A nursing home may be held directly liable under a theory of corporate negligence, the state Supreme Court has ruled, providing clarity to trial courts on an issue that has been muddied since the justices first adopted the doctrine for hospitals more than two decades ago.
The unanimous six-justice court decided the matter of Scampone v. Highland Park Care Center not under the guidance of the high court's seminal case that extended corporate negligence to hospitals, but rather under its own elucidation of a defendant's "duty of care" to a plaintiff.
In a 44-page opinion, Chief Justice Ronald D. Castille said a court may find a nursing home directly liable if it breaches a duty of care. In assessing that duty, as the court explained in the 2000 decision Althaus v. Cohen, courts must weigh five factors: the relationship between the parties, the social utility of the actor's conduct, the nature of risk and foreseeability of harm, the consequences of imposing a duty upon an actor and the overall public interest in the proposed solution.
The court declined to endorse a theory advanced by defendant health care organizations, which argued the corporate negligence doctrine should remain restricted to hospitals, HMOs and medical professional corporations. Accordingly, the defendants urged the court to limit the theory of corporate negligence to such "comprehensive health centers."
The state Superior Court had also decided the case in favor of the plaintiff estate, but did so along the lines of the seminal corporate negligence case of Thompson v. Nason Hospital; the unanimous panel ruled that nursing homes were similar to hospitals and HMOs in that they provide "comprehensive and continual physical care" for patients. They are not like physicians' outpatient offices, which are not susceptible to corporate liability claims, the panel said.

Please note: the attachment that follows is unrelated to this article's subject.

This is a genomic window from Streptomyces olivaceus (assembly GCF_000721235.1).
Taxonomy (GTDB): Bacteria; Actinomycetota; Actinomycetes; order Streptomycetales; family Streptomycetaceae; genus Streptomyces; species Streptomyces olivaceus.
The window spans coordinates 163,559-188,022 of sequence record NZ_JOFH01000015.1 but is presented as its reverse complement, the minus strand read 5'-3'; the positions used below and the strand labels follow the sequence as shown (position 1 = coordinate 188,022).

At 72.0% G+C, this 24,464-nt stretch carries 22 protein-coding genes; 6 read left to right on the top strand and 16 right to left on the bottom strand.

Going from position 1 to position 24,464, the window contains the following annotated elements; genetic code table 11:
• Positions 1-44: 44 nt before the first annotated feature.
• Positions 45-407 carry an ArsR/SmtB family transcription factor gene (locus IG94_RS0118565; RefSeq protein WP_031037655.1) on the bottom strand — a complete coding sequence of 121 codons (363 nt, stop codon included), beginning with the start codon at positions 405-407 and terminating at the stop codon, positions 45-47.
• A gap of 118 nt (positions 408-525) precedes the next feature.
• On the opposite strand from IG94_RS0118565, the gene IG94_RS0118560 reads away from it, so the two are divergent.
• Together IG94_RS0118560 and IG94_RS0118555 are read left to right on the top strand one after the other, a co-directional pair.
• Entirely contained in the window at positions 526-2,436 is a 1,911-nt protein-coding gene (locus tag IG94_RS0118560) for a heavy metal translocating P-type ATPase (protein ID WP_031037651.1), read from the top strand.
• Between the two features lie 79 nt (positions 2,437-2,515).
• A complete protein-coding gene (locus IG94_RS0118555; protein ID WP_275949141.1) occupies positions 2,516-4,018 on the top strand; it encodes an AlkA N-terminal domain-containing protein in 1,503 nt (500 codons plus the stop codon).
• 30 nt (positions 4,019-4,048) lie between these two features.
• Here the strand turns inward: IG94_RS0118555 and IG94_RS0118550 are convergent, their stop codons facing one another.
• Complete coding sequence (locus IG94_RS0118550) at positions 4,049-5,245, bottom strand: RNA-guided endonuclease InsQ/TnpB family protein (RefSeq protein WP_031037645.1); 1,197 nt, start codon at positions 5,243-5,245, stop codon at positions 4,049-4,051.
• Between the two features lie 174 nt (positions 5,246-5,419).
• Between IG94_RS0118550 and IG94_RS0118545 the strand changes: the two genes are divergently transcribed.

But the Supreme Court said the defendants' argument was too narrow for the issue at hand. Castille noted that lower courts have long tried to apply Thompson to cases similar to the instant matter over the years, but the courts have been encumbered by an overemphasis on "the role of a comprehensive health center."
"This inquiry makes too much of the facts in Thompson and is of limited use in developing a principled analysis of relevant considerations and lacks the potential to serve as the governing principle upon which to recognize a legal duty or obligation with respect to other entities in the health care field," Castille said. "The proper inquiry is instead broader, under both Thompson and general, settled principles governing the legal recognition of a duty of care."
While the court declined to endorse the defendants' theory, the November 21 decision isn't a total loss for Highland Park Care Center, the nursing home, or Grane Healthcare Co., Highland Park's management services provider.
Making clear more than once that the high court would not assume the role of factfinder, Castille and his fellow justices kicked the case back to the Allegheny County Court of Common Pleas, where a judge will decide if either defendant, or both defendants, owed a duty of care to Madeline Scampone, a former patient who died of a heart attack in 2004. After that, another trial may ensue.
The case has since been brought by Richard Scampone, Madeline Scampone's son, who has argued his mother's death was a result of substandard care from the nursing home.